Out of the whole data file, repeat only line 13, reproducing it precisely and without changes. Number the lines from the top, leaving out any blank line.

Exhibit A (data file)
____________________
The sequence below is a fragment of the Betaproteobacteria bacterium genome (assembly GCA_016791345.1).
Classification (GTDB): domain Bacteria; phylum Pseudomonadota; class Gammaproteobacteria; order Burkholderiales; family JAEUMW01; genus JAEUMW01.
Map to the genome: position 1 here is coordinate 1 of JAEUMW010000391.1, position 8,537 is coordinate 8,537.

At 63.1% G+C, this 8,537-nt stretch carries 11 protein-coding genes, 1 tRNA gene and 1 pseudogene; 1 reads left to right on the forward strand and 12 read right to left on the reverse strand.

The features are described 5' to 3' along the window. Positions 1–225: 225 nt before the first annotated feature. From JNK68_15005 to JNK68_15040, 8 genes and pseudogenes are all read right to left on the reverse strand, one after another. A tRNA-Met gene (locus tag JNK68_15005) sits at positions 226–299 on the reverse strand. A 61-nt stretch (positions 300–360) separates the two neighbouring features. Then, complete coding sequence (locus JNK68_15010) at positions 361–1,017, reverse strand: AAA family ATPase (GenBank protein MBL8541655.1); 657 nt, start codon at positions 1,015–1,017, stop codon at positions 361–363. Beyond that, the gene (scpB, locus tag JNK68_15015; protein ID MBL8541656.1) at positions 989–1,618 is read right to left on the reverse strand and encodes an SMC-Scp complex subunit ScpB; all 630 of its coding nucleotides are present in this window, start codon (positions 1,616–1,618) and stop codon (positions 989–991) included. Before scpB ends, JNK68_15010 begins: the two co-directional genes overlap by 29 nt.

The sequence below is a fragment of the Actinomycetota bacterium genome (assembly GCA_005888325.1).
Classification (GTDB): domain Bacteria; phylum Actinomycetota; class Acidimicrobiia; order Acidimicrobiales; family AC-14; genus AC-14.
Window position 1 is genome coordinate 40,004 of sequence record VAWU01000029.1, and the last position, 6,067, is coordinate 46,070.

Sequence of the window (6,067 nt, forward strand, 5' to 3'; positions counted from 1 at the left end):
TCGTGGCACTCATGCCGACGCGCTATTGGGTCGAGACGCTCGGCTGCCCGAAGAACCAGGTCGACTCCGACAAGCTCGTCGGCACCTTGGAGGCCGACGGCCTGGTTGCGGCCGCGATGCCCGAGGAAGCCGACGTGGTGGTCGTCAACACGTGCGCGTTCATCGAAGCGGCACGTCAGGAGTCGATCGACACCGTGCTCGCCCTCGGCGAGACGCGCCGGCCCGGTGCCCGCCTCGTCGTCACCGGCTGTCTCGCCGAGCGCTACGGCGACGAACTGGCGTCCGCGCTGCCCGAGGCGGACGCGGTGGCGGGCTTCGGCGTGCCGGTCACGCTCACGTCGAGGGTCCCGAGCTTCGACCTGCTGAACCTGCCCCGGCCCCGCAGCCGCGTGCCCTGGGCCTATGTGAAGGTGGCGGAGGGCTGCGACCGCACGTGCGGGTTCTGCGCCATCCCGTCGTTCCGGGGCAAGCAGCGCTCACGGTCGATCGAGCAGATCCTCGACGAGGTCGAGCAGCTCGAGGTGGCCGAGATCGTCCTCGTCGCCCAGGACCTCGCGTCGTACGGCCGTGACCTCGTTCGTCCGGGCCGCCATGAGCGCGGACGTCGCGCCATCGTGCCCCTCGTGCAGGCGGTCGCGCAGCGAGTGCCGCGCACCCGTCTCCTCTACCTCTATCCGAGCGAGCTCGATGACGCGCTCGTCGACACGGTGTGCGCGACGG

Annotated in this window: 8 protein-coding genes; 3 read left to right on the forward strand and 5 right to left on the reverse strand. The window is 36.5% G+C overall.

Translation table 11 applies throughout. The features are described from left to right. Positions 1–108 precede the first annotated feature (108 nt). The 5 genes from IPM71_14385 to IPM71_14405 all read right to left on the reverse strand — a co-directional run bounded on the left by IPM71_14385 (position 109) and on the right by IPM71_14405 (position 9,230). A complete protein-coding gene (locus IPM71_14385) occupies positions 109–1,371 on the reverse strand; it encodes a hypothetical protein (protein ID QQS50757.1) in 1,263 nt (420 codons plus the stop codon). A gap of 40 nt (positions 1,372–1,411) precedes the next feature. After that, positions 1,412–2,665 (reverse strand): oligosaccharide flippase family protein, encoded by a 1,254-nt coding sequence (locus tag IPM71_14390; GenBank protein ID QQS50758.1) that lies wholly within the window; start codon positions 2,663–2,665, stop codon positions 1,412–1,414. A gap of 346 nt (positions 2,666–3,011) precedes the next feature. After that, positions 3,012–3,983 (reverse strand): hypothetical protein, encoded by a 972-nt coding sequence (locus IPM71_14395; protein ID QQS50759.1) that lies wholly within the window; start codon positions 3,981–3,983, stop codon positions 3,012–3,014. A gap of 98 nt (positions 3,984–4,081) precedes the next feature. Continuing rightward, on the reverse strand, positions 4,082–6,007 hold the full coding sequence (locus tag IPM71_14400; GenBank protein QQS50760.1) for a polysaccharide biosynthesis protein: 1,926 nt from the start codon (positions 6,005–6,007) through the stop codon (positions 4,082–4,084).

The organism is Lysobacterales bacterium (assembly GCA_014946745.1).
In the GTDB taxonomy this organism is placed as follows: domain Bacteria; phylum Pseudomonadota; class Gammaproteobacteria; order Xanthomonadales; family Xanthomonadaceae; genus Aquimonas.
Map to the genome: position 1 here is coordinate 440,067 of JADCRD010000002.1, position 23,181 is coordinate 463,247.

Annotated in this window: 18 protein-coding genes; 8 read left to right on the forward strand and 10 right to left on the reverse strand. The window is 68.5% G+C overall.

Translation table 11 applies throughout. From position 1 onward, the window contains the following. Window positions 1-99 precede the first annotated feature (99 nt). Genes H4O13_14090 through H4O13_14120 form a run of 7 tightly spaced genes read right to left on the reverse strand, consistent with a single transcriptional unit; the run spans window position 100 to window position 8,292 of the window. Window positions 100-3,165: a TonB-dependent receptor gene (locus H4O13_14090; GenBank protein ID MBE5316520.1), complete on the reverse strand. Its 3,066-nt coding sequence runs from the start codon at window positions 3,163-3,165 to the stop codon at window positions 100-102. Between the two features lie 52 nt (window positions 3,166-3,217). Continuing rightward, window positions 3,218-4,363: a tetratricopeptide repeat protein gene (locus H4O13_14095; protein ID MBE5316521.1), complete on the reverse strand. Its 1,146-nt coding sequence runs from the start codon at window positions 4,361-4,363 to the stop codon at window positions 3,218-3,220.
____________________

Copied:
The organism is Lysobacterales bacterium (assembly GCA_014946745.1).